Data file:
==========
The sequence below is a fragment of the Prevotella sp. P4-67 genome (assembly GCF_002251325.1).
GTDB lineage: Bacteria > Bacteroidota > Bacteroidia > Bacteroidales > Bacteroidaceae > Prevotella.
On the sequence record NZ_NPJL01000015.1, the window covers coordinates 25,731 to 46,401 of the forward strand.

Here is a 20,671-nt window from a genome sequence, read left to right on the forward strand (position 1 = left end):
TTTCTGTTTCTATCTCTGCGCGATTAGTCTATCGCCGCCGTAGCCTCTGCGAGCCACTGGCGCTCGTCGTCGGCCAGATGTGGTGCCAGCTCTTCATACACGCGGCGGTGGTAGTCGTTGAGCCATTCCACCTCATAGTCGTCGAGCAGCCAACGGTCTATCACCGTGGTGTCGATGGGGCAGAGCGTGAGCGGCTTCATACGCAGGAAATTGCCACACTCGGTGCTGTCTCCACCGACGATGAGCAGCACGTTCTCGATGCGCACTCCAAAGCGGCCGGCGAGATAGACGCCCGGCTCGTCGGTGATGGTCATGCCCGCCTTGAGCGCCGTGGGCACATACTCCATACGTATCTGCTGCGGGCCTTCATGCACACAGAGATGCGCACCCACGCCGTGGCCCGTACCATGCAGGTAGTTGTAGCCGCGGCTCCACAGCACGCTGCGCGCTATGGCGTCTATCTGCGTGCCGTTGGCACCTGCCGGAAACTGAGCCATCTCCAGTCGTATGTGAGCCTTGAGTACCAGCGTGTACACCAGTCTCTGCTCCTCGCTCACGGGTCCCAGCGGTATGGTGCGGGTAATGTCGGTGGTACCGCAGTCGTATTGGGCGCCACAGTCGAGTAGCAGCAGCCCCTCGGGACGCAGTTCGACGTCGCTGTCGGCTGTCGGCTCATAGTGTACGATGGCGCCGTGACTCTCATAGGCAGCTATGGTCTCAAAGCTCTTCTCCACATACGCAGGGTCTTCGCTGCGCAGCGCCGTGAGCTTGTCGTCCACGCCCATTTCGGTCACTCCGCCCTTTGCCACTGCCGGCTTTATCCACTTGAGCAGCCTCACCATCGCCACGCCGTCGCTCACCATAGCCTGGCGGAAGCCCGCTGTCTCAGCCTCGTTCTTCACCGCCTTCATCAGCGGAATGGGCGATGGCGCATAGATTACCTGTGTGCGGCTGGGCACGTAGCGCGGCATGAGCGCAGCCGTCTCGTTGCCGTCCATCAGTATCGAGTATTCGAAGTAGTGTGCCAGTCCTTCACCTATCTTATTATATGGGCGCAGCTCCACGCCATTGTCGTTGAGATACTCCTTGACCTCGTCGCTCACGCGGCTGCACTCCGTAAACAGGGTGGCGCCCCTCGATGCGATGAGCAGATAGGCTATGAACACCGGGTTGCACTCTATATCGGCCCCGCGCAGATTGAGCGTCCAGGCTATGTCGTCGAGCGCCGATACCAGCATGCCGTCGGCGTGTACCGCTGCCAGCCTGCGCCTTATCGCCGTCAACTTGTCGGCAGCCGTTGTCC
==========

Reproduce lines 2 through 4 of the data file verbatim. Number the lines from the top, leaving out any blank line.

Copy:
GTDB lineage: Bacteria > Bacteroidota > Bacteroidia > Bacteroidales > Bacteroidaceae > Prevotella.
On the sequence record NZ_NPJL01000015.1, the window covers coordinates 25,731 to 46,401 of the forward strand.

Here is a 20,671-nt window from a genome sequence, read left to right on the forward strand (position 1 = left end):